Nigeria is home to the largest Muslim population in sub-Saharan Africa, with around half of its 150 million people members of the Islamic faith. It is also home to one of Africa’s fastest growing consumer and corporate banking sectors.
Sanusi — the grandson of a former Emir of Kano, one of Nigeria’s most respected Muslim leaders — said Nigeria was playing an active role on the Islamic Financial Services Board and was studying various regulatory regimes around the world.
“We start from the premise that if we are going to go into Islamic banking, we are not interested in licensing just one bank,” Sanusi said in an interview in his Lagos office as part of the Reuters Africa Investment Summit.
“Given the population of Nigeria, we think that Nigerian can be the African hub for Islamic banking,” he said.
Islamic finance is estimated to be a $1 trillion global industry, but ratings agency Moody’s forecasts that the industry could hit $5 trillion over time.
Asian economies including Malaysia and Indonesia have seen rapid growth in Islamic banking while growth in the Gulf Arab region, birthplace of Islam and cradle of Islamic finance, has steadied, partly due to inconsistent regulation and wrangling over the interpretation of sharia principles, experts say.
Sanusi said Nigeria was looking at the example of Malaysia, where a national sharia council sets rules for Islamic financial institutions, which are standardized under the central bank.
Malaysia’s central bank last year introduced rules to tighten sharia compliance at Islamic banks, including raising sharia advisers’ accountability and independence, and requiring audits on banks.
“(In Malaysia) the regulatory environment allows for the growth of Islamic banking. The regulator has done a great job in basically standardizing the products across that market,” Mohammed Lawal, a Deutsche Bank (DBKGn.DE) Vice President and specialist in Islamic derivatives, told Reuters last month.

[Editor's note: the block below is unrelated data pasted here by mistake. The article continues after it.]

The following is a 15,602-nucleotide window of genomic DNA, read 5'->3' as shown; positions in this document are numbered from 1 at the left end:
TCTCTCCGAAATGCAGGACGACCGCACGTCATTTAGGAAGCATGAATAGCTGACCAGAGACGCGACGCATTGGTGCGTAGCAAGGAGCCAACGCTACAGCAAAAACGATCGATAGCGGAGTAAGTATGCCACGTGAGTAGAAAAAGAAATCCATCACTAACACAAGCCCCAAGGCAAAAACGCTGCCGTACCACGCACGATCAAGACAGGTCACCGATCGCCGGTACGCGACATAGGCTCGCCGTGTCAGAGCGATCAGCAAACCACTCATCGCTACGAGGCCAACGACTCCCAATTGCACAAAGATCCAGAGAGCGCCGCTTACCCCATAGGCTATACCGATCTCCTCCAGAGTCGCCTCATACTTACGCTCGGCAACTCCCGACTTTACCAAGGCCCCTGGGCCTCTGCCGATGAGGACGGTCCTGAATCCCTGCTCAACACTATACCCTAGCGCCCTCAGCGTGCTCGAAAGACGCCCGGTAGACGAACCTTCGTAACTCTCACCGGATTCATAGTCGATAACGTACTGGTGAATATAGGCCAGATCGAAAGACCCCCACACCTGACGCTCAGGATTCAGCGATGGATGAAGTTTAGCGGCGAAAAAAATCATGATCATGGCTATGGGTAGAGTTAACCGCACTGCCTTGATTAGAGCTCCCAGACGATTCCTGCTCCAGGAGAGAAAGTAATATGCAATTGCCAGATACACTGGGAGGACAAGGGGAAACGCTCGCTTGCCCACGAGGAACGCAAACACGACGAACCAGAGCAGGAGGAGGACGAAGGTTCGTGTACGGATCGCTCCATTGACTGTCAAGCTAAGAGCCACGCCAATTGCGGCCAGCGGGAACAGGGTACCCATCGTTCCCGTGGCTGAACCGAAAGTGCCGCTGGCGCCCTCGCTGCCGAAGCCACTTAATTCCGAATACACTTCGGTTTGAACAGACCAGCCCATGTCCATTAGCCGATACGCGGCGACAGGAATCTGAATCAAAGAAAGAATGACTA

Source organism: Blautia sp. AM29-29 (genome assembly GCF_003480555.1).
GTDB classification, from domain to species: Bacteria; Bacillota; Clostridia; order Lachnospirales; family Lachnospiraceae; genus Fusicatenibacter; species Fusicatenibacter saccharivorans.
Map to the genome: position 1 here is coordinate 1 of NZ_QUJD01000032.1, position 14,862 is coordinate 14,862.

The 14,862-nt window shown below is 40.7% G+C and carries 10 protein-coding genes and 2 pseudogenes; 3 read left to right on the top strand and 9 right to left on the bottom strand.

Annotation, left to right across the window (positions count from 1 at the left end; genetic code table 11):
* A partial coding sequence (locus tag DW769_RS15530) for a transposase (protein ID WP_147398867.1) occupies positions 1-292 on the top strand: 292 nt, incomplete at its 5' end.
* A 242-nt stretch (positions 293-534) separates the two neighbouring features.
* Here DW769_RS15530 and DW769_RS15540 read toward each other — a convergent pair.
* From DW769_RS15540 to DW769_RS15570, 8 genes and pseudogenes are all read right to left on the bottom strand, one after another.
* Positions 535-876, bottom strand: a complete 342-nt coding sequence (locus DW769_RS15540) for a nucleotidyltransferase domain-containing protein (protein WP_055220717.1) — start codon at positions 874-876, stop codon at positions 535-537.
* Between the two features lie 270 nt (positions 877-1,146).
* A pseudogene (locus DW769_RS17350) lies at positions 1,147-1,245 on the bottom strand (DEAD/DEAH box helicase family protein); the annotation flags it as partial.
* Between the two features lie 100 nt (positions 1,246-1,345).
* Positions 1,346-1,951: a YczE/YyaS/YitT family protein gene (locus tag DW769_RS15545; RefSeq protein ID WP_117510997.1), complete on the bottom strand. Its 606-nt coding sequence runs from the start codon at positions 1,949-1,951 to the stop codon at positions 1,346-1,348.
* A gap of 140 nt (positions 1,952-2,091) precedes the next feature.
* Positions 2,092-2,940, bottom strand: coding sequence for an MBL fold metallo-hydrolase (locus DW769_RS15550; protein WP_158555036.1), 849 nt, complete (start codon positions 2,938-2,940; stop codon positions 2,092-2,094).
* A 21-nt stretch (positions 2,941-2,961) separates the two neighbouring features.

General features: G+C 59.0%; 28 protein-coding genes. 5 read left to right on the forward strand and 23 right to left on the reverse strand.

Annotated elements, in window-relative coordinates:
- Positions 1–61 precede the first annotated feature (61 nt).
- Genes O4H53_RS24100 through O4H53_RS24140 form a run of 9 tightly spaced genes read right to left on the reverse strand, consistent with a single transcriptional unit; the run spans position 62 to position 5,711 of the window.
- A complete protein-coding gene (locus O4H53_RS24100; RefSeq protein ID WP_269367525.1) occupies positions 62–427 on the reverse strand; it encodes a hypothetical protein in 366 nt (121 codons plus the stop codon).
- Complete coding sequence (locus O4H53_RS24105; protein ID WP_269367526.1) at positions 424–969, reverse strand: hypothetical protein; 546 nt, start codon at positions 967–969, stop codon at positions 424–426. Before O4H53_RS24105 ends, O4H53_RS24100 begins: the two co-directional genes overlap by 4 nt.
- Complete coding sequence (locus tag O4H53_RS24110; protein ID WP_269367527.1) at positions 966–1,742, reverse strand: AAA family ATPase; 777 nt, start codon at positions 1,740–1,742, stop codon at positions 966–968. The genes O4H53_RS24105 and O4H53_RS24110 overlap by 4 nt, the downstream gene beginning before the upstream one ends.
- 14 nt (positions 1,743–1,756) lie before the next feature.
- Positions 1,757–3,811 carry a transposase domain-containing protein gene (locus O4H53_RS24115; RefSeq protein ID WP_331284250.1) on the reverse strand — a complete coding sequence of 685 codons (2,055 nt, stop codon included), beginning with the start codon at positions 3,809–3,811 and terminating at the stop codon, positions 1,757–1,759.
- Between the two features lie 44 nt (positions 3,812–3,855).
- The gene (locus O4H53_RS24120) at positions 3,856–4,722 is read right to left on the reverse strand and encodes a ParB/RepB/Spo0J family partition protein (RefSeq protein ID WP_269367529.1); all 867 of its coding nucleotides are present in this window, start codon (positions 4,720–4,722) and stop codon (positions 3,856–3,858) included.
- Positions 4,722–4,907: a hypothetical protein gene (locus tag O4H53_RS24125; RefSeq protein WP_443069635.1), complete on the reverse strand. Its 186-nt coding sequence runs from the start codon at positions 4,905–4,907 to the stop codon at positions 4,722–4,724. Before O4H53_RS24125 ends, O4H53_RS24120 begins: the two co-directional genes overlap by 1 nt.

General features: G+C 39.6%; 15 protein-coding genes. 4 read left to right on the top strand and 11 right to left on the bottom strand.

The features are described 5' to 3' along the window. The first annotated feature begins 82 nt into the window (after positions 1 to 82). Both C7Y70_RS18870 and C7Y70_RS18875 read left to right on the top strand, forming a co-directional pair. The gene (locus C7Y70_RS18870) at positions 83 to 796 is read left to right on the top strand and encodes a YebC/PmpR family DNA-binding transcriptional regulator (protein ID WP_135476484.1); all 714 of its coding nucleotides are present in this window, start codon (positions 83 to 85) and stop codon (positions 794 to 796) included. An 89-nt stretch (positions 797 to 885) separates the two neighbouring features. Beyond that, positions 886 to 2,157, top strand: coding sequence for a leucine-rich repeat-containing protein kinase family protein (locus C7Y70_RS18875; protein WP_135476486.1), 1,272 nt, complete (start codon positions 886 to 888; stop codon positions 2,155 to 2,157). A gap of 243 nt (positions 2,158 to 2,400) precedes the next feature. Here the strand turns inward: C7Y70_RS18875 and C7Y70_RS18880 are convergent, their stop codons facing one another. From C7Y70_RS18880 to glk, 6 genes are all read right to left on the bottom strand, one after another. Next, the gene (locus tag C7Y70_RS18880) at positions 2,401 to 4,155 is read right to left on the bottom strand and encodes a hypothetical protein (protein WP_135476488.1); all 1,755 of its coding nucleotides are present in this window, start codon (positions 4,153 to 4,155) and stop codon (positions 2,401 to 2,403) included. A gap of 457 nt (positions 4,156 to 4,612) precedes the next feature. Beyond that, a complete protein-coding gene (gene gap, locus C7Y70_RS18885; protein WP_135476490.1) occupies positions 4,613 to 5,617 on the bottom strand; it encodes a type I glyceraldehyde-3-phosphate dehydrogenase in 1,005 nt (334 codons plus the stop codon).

“That has allowed international players to come into the market,” he said on the sidelines of a Deutsche Bank workshop in Lagos, part of which was dedicated to Islamic finance.
Islamic banking products which are sharia compliant do not charge interest on financing. Profits or losses are instead shared with the borrower, meaning they discourage unnecessary speculation and spread the risk.
Sanusi said Nigeria was looking at Islamic finance not just for the opportunities it would offer to banks and investors, but also as a way of diversifying the country’s financial system in order to mitigate risk.
“Islamic banking products are tied to the real economy, so they are part of our reform program of getting banks to lend to the real economy,” Sanusi said.
“They also discourage excessive speculation and risk taking, which is consistent with some of the new guidelines we are putting in place. So from a financial stability perspective and from a financial deepening perspective, Islamic banking is an important part of our agenda,” he said.
Lawal said a lack of regulatory framework meant Islamic finance had so far not followed the same growth path in Africa as in other regions with large Muslim populations.
He said the experience of Malaysia showed that the way Islamic banking products were structured meant they were taken up by non-Muslims attracted by their risk sharing principles.
“Outside Indonesia, (Nigeria’s Muslim population) is greater than the Muslim population of most of the countries where Islamic banking is flourishing,” Lawal said, adding Nigeria was one of the only countries outside Malaysia looking at creating a separate regulatory framework for Islamic banking.
“That said, the sector will only really have the opportunity to flourish in Nigeria once all the regulatory framework and the regulatory environment that the central bank has been working on is finalized and formalized,” he said.
Originally published on Reuters